En Español

Q. Who is Mr. Smarty Plants?

A: There are those who suspect Wildflower Center volunteers are the culpable and capable culprits. Yet, others think staff members play some, albeit small, role. You can torture us with your plant questions, but we will never reveal the Green Guru's secret identity.

Help us grow by giving to the Plant Database Fund or by becoming a member

Did you know you can access the Native Plant Information Network with your web-enabled smartphone?

Share

Ask Mr. Smarty Plants

Ask Mr. Smarty Plants is a free service provided by the staff and volunteers at the Lady Bird Johnson Wildflower Center.

Search Smarty Plants
    
 
See a list of all Smarty Plants questions

Please forgive us, but Mr. Smarty Plants has been overwhelmed by a flood of mail and must take a break for awhile to catch up. We hope to be accepting new questions again soon. Thank you!

Need help with plant identification, visit the plant identification page.

 
rate this answer
1 rating

Wednesday - September 28, 2011

From: Islesboro, ME
Region: Northeast
Topic: Soils
Title: Fireplace ash as soil amendment in Maine
Answered by: Anne Bossart

QUESTION:

It seems that the custom where we summer in Maine is to dispose of wood ash from the fireplace on the plants around the outside of the house. I think this is not a good idea. What is your opinion? I was going to put them in the middle of the gravel drive.

ANSWER:

Well, it really depends on how acidic your soil is and how much ash you have to get rid of.

Wood ash does have some nutrient value but it is made up of less than 10 percent potash, 1 percent phosphate and trace amounts of micro-nutrients such as iron, manganese, boron, copper and zinc. It contains absolutely no nitrogen and is about 25% calcium carbonate, which is an ingredient in garden lime.

So it increases the alkalinity of your soil ... which may or may not be a good thing.  You really should only add lime (wood ash) to your soil if your pH is 5.5 or less (very acidic).  Ideally, soil should be neutral (pH 7.0) and higher alkalinity can inhibit the uptake of some micro-nutrients.

Many gardeners in the north (Maine and Eastern Canada) where the bedrock is granitic and there is an abundance of pine and other conifer trees believe the soil is acidic and should be "limed" every fall.  A walk in the woods will reveal many acid loving members of the ericaceous family such as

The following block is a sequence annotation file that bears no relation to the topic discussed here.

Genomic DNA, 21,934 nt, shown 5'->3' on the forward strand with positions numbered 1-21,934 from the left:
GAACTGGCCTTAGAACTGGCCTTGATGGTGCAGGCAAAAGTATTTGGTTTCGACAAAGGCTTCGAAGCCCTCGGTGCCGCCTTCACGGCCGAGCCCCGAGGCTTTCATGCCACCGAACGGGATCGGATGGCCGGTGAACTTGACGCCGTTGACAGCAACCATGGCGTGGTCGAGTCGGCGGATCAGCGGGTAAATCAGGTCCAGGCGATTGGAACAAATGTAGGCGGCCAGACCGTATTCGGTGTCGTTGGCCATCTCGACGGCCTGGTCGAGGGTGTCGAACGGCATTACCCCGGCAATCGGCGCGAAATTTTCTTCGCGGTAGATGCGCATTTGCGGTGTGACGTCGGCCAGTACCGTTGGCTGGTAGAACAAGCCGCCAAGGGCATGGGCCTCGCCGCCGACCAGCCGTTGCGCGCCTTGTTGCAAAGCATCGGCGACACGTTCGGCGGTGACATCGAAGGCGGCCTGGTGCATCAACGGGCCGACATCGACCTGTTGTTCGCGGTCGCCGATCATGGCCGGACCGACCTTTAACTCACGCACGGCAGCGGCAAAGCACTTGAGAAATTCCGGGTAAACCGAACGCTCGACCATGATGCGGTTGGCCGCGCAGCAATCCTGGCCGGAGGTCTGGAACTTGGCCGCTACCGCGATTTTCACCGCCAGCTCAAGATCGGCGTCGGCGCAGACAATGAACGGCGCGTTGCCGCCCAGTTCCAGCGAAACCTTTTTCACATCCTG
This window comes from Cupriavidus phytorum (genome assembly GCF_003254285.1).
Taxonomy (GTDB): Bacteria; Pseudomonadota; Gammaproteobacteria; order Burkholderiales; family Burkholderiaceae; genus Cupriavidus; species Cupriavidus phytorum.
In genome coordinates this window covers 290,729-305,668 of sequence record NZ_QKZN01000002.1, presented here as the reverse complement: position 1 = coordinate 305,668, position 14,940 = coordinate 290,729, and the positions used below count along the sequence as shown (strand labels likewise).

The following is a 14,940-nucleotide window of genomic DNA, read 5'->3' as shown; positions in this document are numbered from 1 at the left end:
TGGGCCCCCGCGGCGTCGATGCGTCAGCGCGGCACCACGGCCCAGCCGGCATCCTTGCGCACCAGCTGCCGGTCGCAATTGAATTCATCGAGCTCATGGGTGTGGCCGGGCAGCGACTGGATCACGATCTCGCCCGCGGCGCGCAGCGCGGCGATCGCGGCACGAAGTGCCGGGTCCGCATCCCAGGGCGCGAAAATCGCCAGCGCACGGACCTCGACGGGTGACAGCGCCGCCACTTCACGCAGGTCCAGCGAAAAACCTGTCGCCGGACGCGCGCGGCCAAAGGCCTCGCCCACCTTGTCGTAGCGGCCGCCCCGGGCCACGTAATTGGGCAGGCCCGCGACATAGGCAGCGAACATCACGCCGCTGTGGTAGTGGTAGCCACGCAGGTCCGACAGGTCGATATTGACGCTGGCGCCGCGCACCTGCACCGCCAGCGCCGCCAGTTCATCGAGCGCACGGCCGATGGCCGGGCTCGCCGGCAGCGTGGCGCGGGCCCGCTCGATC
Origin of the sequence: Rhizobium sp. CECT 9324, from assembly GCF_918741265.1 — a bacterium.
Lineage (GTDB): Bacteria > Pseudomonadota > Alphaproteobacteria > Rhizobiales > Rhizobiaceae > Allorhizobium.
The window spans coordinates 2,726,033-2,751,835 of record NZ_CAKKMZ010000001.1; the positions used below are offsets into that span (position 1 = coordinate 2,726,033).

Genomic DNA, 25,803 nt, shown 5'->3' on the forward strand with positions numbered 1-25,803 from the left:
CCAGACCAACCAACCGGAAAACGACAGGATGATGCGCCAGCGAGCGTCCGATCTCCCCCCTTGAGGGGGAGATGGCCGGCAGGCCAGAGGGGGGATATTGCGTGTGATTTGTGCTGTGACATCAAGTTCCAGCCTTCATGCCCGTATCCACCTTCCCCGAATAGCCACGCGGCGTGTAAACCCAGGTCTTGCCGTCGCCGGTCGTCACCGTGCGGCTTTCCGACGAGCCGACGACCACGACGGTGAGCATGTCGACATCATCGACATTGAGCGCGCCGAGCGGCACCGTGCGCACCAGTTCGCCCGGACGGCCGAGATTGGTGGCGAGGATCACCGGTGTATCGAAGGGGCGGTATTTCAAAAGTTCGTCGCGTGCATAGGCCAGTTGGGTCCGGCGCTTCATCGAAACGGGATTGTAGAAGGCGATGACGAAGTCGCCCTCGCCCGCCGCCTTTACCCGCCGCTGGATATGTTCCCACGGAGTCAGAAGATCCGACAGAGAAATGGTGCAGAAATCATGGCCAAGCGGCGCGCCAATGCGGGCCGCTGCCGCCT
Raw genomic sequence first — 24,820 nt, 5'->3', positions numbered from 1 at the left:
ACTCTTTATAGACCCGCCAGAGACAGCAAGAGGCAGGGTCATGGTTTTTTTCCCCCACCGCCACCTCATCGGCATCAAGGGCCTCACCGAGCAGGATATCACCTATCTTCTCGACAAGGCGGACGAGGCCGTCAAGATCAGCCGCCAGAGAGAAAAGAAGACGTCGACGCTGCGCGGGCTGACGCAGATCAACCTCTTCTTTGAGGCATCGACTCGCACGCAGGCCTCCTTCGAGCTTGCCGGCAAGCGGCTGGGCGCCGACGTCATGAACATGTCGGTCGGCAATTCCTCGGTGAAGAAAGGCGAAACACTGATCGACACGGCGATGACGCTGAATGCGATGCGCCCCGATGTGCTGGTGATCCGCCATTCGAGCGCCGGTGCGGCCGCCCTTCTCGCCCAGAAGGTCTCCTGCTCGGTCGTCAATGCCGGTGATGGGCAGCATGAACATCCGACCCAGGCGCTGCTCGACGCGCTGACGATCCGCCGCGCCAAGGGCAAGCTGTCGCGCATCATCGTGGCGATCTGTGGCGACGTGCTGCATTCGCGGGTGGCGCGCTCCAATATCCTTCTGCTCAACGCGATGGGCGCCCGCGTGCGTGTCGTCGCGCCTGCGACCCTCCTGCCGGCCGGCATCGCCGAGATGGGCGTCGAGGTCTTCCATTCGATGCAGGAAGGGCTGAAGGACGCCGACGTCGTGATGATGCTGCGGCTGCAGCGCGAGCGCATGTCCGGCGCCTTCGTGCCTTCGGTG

Andromeda polifolia (Bog rosemary)

Arctostaphylos uva-ursi (Kinnikinnick)

Gaylussacia dumosa (Dwarf huckleberry)

Gaultheria procumbens (Checkerberry)

Kalmia angustifolia (Sheep laurel)

Rhododendron canadense (Rhodora)

Vaccinium angustifolium (Late lowbush blueberry)

Vaccinium macrocarpon (Cranberry)

These are plants that define Maine, so don't alter your soil so much that they cannot thrive.  Do a soil test and then amend as is appropriate.

I agree with you ... the driveway is probably a good place for them!

 

 

 

 

From the Image Gallery


Bog rosemary
Andromeda polifolia

Kinnikinnick
Arctostaphylos uva-ursi

Dwarf huckleberry
Gaylussacia dumosa

Eastern teaberry
Gaultheria procumbens

Sheep laurel
Kalmia angustifolia

Rhodora
Rhododendron canadense

Late lowbush blueberry
Vaccinium angustifolium

Cranberry
Vaccinium macrocarpon

More Soils Questions

Acidity of soil for blueberry plants
May 11, 2007 - We have 8 blueberry plants and we have just taken out several Juniper shrubs. How will this effect the acidity of the soil for the blueberries? Do we need to add more acidity? We heard that the junipe...
view the full question and answer

Native turf and trees for Odessa TX
July 29, 2013 - What native turf and trees can I grow in my Odessa, Tx back yard?
view the full question and answer

Growing Loblolly Pines Outside Native Range
April 03, 2014 - I would like a stand of pines on my property but do not know if they will grow in my area. Do you know if the soil in Waelder, Texas will support pines?
view the full question and answer

Will ceanothus grow in West Texas from Midland TX
August 17, 2013 - re: Ceanothus - you have two ceanothus in your data base. Will any of those grow in West Texas? (southern exposure, full sun)? Will any of the California native ceanothus grow in West Texas?
view the full question and answer

Possibility of growing plants in St. Peter Sandstone
April 02, 2008 - Can you grow plants or native plants in St. Peter Sandstone or amend it?
view the full question and answer

Support the Wildflower Center by Donating Online or Becoming a Member today.
E-NEWSLETTER | BECOME A MEMBER | DONATE NOW | MEDIA | SITEMAP | STAFF
© 2016 Lady Bird Johnson Wildflower Center